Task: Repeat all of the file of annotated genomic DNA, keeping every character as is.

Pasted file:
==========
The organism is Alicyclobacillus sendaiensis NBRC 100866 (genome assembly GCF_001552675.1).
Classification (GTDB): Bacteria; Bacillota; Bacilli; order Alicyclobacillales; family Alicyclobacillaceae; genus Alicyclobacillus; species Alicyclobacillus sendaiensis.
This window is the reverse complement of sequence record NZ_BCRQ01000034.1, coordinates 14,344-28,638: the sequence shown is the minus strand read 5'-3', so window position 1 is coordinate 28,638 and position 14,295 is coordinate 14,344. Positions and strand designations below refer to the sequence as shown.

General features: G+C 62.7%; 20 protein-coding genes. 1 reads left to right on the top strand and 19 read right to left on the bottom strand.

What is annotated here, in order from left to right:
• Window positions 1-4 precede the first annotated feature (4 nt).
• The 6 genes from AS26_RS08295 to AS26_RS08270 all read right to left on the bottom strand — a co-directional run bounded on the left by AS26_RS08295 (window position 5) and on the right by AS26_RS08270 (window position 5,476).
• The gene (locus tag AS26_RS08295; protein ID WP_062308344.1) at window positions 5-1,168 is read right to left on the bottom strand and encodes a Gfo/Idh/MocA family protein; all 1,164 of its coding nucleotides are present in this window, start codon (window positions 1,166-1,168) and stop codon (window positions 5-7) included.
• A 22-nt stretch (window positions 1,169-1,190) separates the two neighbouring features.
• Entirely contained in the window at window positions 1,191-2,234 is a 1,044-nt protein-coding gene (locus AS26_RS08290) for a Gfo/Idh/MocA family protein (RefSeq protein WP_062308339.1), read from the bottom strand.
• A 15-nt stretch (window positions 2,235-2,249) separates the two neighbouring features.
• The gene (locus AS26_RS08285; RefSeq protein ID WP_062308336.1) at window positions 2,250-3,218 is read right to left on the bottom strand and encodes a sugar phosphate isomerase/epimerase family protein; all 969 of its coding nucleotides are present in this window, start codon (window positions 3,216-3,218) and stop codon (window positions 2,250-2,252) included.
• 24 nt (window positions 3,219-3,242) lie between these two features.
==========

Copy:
The organism is Alicyclobacillus sendaiensis NBRC 100866 (genome assembly GCF_001552675.1).
Classification (GTDB): Bacteria; Bacillota; Bacilli; order Alicyclobacillales; family Alicyclobacillaceae; genus Alicyclobacillus; species Alicyclobacillus sendaiensis.
This window is the reverse complement of sequence record NZ_BCRQ01000034.1, coordinates 14,344-28,638: the sequence shown is the minus strand read 5'-3', so window position 1 is coordinate 28,638 and position 14,295 is coordinate 14,344. Positions and strand designations below refer to the sequence as shown.

General features: G+C 62.7%; 20 protein-coding genes. 1 reads left to right on the top strand and 19 read right to left on the bottom strand.

What is annotated here, in order from left to right:
• Window positions 1-4 precede the first annotated feature (4 nt).
• The 6 genes from AS26_RS08295 to AS26_RS08270 all read right to left on the bottom strand — a co-directional run bounded on the left by AS26_RS08295 (window position 5) and on the right by AS26_RS08270 (window position 5,476).
• The gene (locus tag AS26_RS08295; protein ID WP_062308344.1) at window positions 5-1,168 is read right to left on the bottom strand and encodes a Gfo/Idh/MocA family protein; all 1,164 of its coding nucleotides are present in this window, start codon (window positions 1,166-1,168) and stop codon (window positions 5-7) included.
• A 22-nt stretch (window positions 1,169-1,190) separates the two neighbouring features.
• Entirely contained in the window at window positions 1,191-2,234 is a 1,044-nt protein-coding gene (locus AS26_RS08290) for a Gfo/Idh/MocA family protein (RefSeq protein WP_062308339.1), read from the bottom strand.
• A 15-nt stretch (window positions 2,235-2,249) separates the two neighbouring features.
• The gene (locus AS26_RS08285; RefSeq protein ID WP_062308336.1) at window positions 2,250-3,218 is read right to left on the bottom strand and encodes a sugar phosphate isomerase/epimerase family protein; all 969 of its coding nucleotides are present in this window, start codon (window positions 3,216-3,218) and stop codon (window positions 2,250-2,252) included.
• 24 nt (window positions 3,219-3,242) lie between these two features.